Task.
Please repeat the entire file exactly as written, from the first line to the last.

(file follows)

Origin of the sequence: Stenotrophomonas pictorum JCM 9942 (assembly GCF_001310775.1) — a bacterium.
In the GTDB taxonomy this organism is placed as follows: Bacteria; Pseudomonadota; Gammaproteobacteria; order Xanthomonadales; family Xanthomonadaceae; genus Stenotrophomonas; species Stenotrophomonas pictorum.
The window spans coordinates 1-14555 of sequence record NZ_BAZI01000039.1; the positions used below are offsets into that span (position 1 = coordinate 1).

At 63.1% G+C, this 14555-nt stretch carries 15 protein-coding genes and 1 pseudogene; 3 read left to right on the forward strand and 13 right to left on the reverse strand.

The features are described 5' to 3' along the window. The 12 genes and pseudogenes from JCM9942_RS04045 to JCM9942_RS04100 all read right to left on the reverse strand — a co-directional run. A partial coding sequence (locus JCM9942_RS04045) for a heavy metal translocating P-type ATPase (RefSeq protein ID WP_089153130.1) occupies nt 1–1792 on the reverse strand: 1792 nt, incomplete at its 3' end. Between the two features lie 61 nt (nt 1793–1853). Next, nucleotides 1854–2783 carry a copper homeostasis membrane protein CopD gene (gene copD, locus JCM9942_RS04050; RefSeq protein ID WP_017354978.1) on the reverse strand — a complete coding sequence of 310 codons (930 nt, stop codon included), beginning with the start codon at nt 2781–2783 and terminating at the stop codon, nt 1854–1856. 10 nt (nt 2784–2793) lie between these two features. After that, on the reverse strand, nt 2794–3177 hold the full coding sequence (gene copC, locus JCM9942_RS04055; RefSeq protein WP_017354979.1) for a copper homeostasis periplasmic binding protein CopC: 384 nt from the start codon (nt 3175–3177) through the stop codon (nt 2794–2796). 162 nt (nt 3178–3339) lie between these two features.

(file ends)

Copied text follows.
Origin of the sequence: Stenotrophomonas pictorum JCM 9942 (assembly GCF_001310775.1) — a bacterium.
In the GTDB taxonomy this organism is placed as follows: Bacteria; Pseudomonadota; Gammaproteobacteria; order Xanthomonadales; family Xanthomonadaceae; genus Stenotrophomonas; species Stenotrophomonas pictorum.
The window spans coordinates 1-14555 of sequence record NZ_BAZI01000039.1; the positions used below are offsets into that span (position 1 = coordinate 1).

At 63.1% G+C, this 14555-nt stretch carries 15 protein-coding genes and 1 pseudogene; 3 read left to right on the forward strand and 13 right to left on the reverse strand.

The features are described 5' to 3' along the window. The 12 genes and pseudogenes from JCM9942_RS04045 to JCM9942_RS04100 all read right to left on the reverse strand — a co-directional run. A partial coding sequence (locus JCM9942_RS04045) for a heavy metal translocating P-type ATPase (RefSeq protein ID WP_089153130.1) occupies nt 1–1792 on the reverse strand: 1792 nt, incomplete at its 3' end. Between the two features lie 61 nt (nt 1793–1853). Next, nucleotides 1854–2783 carry a copper homeostasis membrane protein CopD gene (gene copD, locus JCM9942_RS04050; RefSeq protein ID WP_017354978.1) on the reverse strand — a complete coding sequence of 310 codons (930 nt, stop codon included), beginning with the start codon at nt 2781–2783 and terminating at the stop codon, nt 1854–1856. 10 nt (nt 2784–2793) lie between these two features. After that, on the reverse strand, nt 2794–3177 hold the full coding sequence (gene copC, locus JCM9942_RS04055; RefSeq protein WP_017354979.1) for a copper homeostasis periplasmic binding protein CopC: 384 nt from the start codon (nt 3175–3177) through the stop codon (nt 2794–2796). 162 nt (nt 3178–3339) lie between these two features.